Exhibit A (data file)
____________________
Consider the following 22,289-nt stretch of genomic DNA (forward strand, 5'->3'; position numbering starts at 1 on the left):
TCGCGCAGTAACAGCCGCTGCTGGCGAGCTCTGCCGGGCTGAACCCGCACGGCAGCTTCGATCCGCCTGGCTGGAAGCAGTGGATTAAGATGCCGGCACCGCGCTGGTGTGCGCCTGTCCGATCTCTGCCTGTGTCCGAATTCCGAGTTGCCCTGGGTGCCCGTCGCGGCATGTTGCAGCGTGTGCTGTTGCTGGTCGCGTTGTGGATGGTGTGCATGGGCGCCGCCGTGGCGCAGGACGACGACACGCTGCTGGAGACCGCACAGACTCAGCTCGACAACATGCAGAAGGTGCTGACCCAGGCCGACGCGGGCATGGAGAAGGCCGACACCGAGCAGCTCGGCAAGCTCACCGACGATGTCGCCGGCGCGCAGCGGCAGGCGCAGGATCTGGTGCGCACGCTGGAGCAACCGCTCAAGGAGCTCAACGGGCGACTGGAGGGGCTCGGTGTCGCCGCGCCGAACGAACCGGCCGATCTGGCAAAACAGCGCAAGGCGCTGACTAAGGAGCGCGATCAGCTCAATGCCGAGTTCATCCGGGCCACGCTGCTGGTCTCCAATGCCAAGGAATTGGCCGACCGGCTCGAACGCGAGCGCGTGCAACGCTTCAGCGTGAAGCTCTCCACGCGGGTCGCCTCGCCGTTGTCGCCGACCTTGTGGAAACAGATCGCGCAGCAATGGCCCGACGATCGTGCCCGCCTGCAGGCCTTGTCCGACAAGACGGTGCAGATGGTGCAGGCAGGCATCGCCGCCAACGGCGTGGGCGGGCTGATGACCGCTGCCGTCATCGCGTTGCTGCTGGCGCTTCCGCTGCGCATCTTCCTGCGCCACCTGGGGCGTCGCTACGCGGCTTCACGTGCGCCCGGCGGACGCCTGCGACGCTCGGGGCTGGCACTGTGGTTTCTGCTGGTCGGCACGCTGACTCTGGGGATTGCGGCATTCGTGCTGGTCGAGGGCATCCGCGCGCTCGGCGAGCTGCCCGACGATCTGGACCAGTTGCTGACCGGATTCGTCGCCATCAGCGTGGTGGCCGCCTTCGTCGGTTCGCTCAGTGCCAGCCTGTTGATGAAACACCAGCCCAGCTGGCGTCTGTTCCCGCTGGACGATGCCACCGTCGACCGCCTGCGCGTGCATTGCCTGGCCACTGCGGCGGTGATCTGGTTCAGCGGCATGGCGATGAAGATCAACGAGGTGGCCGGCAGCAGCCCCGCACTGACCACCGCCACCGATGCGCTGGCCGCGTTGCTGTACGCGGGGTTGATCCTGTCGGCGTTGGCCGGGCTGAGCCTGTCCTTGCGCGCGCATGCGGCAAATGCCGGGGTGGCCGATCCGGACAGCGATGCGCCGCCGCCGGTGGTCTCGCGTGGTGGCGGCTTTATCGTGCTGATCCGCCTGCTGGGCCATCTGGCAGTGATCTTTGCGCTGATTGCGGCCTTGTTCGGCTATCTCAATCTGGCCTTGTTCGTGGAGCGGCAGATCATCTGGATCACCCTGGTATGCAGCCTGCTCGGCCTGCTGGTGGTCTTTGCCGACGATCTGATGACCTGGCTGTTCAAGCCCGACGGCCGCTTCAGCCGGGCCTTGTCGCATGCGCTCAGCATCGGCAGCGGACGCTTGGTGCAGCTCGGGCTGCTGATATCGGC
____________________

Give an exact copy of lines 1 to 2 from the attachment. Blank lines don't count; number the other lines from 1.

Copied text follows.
Consider the following 22,289-nt stretch of genomic DNA (forward strand, 5'->3'; position numbering starts at 1 on the left):
TCGCGCAGTAACAGCCGCTGCTGGCGAGCTCTGCCGGGCTGAACCCGCACGGCAGCTTCGATCCGCCTGGCTGGAAGCAGTGGATTAAGATGCCGGCACCGCGCTGGTGTGCGCCTGTCCGATCTCTGCCTGTGTCCGAATTCCGAGTTGCCCTGGGTGCCCGTCGCGGCATGTTGCAGCGTGTGCTGTTGCTGGTCGCGTTGTGGATGGTGTGCATGGGCGCCGCCGTGGCGCAGGACGACGACACGCTGCTGGAGACCGCACAGACTCAGCTCGACAACATGCAGAAGGTGCTGACCCAGGCCGACGCGGGCATGGAGAAGGCCGACACCGAGCAGCTCGGCAAGCTCACCGACGATGTCGCCGGCGCGCAGCGGCAGGCGCAGGATCTGGTGCGCACGCTGGAGCAACCGCTCAAGGAGCTCAACGGGCGACTGGAGGGGCTCGGTGTCGCCGCGCCGAACGAACCGGCCGATCTGGCAAAACAGCGCAAGGCGCTGACTAAGGAGCGCGATCAGCTCAATGCCGAGTTCATCCGGGCCACGCTGCTGGTCTCCAATGCCAAGGAATTGGCCGACCGGCTCGAACGCGAGCGCGTGCAACGCTTCAGCGTGAAGCTCTCCACGCGGGTCGCCTCGCCGTTGTCGCCGACCTTGTGGAAACAGATCGCGCAGCAATGGCCCGACGATCGTGCCCGCCTGCAGGCCTTGTCCGACAAGACGGTGCAGATGGTGCAGGCAGGCATCGCCGCCAACGGCGTGGGCGGGCTGATGACCGCTGCCGTCATCGCGTTGCTGCTGGCGCTTCCGCTGCGCATCTTCCTGCGCCACCTGGGGCGTCGCTACGCGGCTTCACGTGCGCCCGGCGGACGCCTGCGACGCTCGGGGCTGGCACTGTGGTTTCTGCTGGTCGGCACGCTGACTCTGGGGATTGCGGCATTCGTGCTGGTCGAGGGCATCCGCGCGCTCGGCGAGCTGCCCGACGATCTGGACCAGTTGCTGACCGGATTCGTCGCCATCAGCGTGGTGGCCGCCTTCGTCGGTTCGCTCAGTGCCAGCCTGTTGATGAAACACCAGCCCAGCTGGCGTCTGTTCCCGCTGGACGATGCCACCGTCGACCGCCTGCGCGTGCATTGCCTGGCCACTGCGGCGGTGATCTGGTTCAGCGGCATGGCGATGAAGATCAACGAGGTGGCCGGCAGCAGCCCCGCACTGACCACCGCCACCGATGCGCTGGCCGCGTTGCTGTACGCGGGGTTGATCCTGTCGGCGTTGGCCGGGCTGAGCCTGTCCTTGCGCGCGCATGCGGCAAATGCCGGGGTGGCCGATCCGGACAGCGATGCGCCGCCGCCGGTGGTCTCGCGTGGTGGCGGCTTTATCGTGCTGATCCGCCTGCTGGGCCATCTGGCAGTGATCTTTGCGCTGATTGCGGCCTTGTTCGGCTATCTCAATCTGGCCTTGTTCGTGGAGCGGCAGATCATCTGGATCACCCTGGTATGCAGCCTGCTCGGCCTGCTGGTGGTCTTTGCCGACGATCTGATGACCTGGCTGTTCAAGCCCGACGGCCGCTTCAGCCGGGCCTTGTCGCATGCGCTCAGCATCGGCAGCGGACGCTTGGTGCAGCTCGGGCTGCTGATATCGGC